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Pitt Investigation into Rare Blood Disorder Cluster Expands to Question Family Members

PITTSBURGH, May 2, 2012 - An investigation into a potential cluster of a rare and mysterious blood disorder in eastern Pennsylvania has led University of Pittsburgh Graduate School of Public Health (GSPH) scientists to expand their questioning to next-of-kin.
 
GSPH investigators will visit Carbon, Luzerne and Schuylkill counties to evaluate whether there is an abnormal incidence of a rare blood disorder that leads to blood clots, heart attacks and strokes. This will be one of the last in a series of visits that started in 2009, so scientists are urging anyone who still needs to be interviewed to come forward.
 
“We need to talk to all residents or surviving family members who have been diagnosed with polycythemia vera (PV) and related blood disorders known as myeloproliferative neoplasms (MPNs),” said Jeanine Buchanich, Ph.D., deputy director of epidemiology for GSPH’s Center for Occupational Biostatistics and Epidemiology. “While other studies have indicated a higher incidence of these disorders in this tri-county region, it’s important that we determine the true number of cases.”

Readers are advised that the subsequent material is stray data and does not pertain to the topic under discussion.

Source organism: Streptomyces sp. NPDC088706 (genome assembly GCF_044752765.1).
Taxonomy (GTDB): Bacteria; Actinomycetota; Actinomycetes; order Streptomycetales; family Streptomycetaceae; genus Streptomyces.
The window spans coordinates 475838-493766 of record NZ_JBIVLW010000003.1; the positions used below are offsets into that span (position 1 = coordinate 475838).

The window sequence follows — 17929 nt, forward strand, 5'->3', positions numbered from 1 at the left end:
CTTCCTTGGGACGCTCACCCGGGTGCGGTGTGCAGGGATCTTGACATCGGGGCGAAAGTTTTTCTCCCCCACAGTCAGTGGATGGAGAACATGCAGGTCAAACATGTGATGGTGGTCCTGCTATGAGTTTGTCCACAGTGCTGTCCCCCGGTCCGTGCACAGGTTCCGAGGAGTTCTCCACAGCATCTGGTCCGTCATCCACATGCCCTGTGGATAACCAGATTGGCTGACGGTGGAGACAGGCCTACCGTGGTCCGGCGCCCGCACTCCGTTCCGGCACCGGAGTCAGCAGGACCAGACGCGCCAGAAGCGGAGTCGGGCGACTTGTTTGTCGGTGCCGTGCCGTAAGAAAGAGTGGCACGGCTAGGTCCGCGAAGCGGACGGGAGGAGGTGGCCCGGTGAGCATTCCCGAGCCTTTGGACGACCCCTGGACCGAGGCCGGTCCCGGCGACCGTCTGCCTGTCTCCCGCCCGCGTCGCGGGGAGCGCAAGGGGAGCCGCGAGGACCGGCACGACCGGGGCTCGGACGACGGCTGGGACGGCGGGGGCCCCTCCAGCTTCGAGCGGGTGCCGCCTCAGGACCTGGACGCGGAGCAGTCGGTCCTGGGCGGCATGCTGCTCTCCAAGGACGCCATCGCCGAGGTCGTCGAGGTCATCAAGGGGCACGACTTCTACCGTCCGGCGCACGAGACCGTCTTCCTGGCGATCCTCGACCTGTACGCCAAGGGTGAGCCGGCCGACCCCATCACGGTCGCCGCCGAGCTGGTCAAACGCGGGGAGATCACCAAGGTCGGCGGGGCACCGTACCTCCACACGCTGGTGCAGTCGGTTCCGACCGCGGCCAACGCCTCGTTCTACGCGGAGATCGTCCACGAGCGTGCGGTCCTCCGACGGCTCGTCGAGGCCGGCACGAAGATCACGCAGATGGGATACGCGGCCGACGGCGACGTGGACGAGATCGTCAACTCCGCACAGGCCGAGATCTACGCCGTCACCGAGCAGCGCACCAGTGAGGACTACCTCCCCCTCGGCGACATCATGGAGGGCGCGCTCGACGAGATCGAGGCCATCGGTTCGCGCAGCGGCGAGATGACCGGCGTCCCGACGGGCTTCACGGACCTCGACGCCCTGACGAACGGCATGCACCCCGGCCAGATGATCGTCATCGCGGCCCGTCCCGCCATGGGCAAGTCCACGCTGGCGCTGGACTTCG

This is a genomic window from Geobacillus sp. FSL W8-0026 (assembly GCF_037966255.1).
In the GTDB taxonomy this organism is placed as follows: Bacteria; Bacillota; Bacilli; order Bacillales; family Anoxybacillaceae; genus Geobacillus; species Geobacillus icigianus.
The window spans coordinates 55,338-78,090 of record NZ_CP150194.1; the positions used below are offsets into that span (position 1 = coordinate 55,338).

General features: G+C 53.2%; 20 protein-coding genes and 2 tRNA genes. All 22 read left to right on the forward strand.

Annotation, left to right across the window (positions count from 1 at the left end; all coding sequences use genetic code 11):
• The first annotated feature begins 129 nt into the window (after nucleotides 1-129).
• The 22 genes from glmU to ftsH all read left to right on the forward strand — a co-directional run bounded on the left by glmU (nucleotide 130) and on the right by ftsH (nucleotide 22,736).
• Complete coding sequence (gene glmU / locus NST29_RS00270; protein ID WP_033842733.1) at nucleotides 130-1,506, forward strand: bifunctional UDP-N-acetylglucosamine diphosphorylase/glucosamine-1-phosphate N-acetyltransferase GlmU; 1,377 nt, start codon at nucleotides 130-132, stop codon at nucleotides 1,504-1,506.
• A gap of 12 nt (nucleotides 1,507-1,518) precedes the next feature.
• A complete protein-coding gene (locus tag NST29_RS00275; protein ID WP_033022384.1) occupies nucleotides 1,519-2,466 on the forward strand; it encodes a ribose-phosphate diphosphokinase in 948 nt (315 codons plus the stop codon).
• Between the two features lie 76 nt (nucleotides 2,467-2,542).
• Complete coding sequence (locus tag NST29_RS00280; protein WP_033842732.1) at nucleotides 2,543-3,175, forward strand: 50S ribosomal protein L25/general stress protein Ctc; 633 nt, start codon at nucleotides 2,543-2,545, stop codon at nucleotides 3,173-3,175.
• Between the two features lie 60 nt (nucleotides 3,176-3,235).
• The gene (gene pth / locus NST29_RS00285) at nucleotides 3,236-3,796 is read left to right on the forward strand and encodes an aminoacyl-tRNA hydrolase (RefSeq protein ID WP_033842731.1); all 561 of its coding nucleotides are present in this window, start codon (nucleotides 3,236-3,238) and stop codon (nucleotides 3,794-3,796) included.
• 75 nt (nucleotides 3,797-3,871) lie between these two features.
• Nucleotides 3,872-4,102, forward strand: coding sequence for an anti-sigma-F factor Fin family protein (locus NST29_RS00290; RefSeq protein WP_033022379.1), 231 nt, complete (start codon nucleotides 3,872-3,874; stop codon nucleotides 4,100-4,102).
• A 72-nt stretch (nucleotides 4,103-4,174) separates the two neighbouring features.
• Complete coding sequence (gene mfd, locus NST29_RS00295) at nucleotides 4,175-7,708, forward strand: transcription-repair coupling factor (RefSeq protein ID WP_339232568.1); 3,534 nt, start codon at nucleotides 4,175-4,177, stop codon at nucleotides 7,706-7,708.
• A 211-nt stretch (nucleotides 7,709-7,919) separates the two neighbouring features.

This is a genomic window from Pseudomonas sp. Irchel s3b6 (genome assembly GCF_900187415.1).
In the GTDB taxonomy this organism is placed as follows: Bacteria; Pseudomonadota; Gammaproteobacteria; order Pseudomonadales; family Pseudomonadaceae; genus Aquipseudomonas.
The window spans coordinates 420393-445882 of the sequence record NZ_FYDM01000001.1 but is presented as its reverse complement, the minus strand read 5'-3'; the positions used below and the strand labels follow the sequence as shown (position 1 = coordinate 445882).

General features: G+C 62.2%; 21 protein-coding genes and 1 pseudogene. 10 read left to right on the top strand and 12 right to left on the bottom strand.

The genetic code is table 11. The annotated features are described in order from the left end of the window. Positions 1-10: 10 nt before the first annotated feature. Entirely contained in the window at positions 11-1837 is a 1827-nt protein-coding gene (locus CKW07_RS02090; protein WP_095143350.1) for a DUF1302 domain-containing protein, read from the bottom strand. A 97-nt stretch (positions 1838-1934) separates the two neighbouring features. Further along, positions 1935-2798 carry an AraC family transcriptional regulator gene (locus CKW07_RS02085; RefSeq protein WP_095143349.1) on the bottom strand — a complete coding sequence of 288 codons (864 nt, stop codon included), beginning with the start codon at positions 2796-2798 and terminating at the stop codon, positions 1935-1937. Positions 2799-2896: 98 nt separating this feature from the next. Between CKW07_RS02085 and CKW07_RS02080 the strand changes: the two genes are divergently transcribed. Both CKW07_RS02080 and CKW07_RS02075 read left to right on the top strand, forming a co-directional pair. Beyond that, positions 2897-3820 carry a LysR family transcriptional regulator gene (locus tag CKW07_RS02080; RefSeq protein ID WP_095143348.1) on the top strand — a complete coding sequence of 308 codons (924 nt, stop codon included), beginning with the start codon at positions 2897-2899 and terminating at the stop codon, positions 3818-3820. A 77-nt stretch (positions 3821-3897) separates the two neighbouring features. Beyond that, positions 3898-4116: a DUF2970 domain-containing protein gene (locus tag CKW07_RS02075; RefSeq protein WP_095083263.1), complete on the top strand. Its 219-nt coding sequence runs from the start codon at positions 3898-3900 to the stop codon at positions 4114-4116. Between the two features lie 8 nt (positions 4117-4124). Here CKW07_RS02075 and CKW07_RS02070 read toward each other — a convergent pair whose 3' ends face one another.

PV is a rare illness that causes the body to produce too many red blood cells. The condition is uncomfortable and can cause hands to become red and hot. The primary treatment is regular phlebotomy, where blood is removed from the patient and discarded.
 
PV is believed to be caused by a genetic mutation. However, patients are not born with the mutation, leading scientists to believe that environmental exposure to benzene, petroleum products or radiation could be a factor. 
 
MPNs include blood disorders or blood cancers, such as essential thrombocythemia (ET), primary myelofibrosis (PMF) and chronic myeloid leukemia (CML).
 
“If research indicates a cluster of PV or MPNs, then experts may be able to identify a common source,” said Buchanich.
 
The area is home to several brownfields, including a former waste coal-fired power plant identified by the U.S. Environmental Protection Agency as a superfund site.
 
This research study is funded by the Pennsylvania Department of Health and the Agency for Toxic Substances and Disease Registry (ATSDR), and is scheduled to conclude in September 2012.
 
Investigators are looking to question people in the tri-county area who have been diagnosed with PV between 2006 and 2009, or with ET, PMF or CML between 2001 and 2009. They also would like to interview the families of deceased people who fit those qualifications.
 
Investigators and staff will be available at the following locations:
 
At the Pennsylvania Department of Health Center in Pottsville:
  • 10 a.m. to 4 p.m., Tuesday, May 8
  • 9 a.m. to 1 p.m., Wednesday, May 9

At the Pennsylvania Department of Health Center in Wilkes-Barre:

  • 11 a.m. to 4 p.m., Wednesday, May 9

At Hazelton General Hospital, Business &Education Building, Library Room, first floor:

  • 2 p.m. to 7 p.m., Tuesday, May 8
  • 2 p.m. to 7 p.m., Wednesday, May 9
  • 8 a.m. to 1 p.m., Thursday, May 10

Study participants may be compensated for their time.

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